Self-taught writer/director Hannah Silver of Bristol’s Background Noise studio had a very clear vision for her feature debut.
“The idea for the film came from a question – what would fairytale characters be dealing with if they lived today? As we developed the backstory for each character, their individual experiences began to cover more and more aspects and difficulties of young adult life. Fairytales were designed as warnings and lessons – isn’t it time they were updated?”
A collaborative venture supported by such Bristol institutions as the Jam Jar, Films@59 and the Arnolfini, House of Bricks is an ambitious three-part story exploring sexual violence from different perspectives. It follows 12 friends who meet at Wolf’s recently inherited house in rural Devon for the final party of the summer.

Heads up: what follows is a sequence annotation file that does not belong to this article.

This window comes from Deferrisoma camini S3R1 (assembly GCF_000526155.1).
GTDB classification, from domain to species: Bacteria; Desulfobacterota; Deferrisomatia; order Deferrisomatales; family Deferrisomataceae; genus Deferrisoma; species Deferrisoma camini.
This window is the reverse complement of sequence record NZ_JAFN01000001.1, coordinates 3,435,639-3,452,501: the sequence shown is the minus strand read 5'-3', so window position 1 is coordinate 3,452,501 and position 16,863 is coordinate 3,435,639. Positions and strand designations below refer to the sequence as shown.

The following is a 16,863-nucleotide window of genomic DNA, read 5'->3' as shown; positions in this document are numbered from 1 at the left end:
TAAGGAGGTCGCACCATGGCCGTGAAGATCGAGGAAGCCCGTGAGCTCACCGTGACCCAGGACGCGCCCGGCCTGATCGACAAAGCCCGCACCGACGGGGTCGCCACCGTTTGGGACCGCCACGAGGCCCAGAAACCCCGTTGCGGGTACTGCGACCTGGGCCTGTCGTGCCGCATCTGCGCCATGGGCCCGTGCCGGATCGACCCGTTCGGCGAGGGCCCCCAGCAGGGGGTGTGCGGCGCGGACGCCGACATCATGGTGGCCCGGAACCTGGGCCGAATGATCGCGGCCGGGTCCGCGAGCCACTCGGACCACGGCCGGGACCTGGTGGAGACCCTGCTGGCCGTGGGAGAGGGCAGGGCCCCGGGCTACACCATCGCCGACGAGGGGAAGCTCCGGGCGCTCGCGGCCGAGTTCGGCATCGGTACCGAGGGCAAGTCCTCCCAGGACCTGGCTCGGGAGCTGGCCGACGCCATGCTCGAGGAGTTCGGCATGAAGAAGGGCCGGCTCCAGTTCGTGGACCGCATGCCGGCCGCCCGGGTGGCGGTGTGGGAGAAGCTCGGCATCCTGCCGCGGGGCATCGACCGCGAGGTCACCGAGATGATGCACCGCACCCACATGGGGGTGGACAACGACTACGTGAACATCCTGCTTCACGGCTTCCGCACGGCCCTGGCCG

“It was intended to start a discussion about the social pressures and gender-based violence so normalised within our society,” Hannah tells us. “On-screen depictions of these acts are often sexualised or focussed on revenge rather than opening a space for constructive conversations about the reasons these issues are so prevalent. How can we challenge an issue that is so deeply embedded in our culture if we don’t change the stories we tell the next generation?”
Impressively, House of Bricks eschews the familiar wobblecam approach of low-budget films, its high production values permitting Hannah, her DoP Nick Gaven and sound designer Joshua Holloway to give each of the film’s three acts a distinctive look and feel, shifting the audience’s relationship with the characters and events as the story progresses.